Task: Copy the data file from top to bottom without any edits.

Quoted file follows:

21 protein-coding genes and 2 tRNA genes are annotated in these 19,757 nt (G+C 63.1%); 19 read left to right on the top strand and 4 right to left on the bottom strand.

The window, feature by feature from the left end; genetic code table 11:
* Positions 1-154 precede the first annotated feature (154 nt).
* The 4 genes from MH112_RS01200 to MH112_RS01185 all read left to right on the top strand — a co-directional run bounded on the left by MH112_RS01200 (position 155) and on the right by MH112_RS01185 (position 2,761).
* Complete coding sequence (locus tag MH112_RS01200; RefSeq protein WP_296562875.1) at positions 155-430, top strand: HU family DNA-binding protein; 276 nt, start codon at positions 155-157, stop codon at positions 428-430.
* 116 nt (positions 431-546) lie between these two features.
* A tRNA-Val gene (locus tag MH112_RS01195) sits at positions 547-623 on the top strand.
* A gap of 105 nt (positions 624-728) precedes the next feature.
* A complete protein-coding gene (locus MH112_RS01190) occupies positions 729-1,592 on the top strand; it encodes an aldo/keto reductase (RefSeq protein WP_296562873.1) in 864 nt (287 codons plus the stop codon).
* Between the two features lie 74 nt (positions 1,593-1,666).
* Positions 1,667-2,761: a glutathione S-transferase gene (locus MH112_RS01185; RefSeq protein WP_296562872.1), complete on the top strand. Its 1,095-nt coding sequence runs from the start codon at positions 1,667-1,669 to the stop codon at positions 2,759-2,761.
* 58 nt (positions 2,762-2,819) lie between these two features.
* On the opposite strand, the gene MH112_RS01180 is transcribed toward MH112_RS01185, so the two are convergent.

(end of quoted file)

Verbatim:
21 protein-coding genes and 2 tRNA genes are annotated in these 19,757 nt (G+C 63.1%); 19 read left to right on the top strand and 4 right to left on the bottom strand.

The window, feature by feature from the left end; genetic code table 11:
* Positions 1-154 precede the first annotated feature (154 nt).
* The 4 genes from MH112_RS01200 to MH112_RS01185 all read left to right on the top strand — a co-directional run bounded on the left by MH112_RS01200 (position 155) and on the right by MH112_RS01185 (position 2,761).
* Complete coding sequence (locus tag MH112_RS01200; RefSeq protein WP_296562875.1) at positions 155-430, top strand: HU family DNA-binding protein; 276 nt, start codon at positions 155-157, stop codon at positions 428-430.
* 116 nt (positions 431-546) lie between these two features.
* A tRNA-Val gene (locus tag MH112_RS01195) sits at positions 547-623 on the top strand.
* A gap of 105 nt (positions 624-728) precedes the next feature.
* A complete protein-coding gene (locus MH112_RS01190) occupies positions 729-1,592 on the top strand; it encodes an aldo/keto reductase (RefSeq protein WP_296562873.1) in 864 nt (287 codons plus the stop codon).
* Between the two features lie 74 nt (positions 1,593-1,666).
* Positions 1,667-2,761: a glutathione S-transferase gene (locus MH112_RS01185; RefSeq protein WP_296562872.1), complete on the top strand. Its 1,095-nt coding sequence runs from the start codon at positions 1,667-1,669 to the stop codon at positions 2,759-2,761.
* 58 nt (positions 2,762-2,819) lie between these two features.
* On the opposite strand, the gene MH112_RS01180 is transcribed toward MH112_RS01185, so the two are convergent.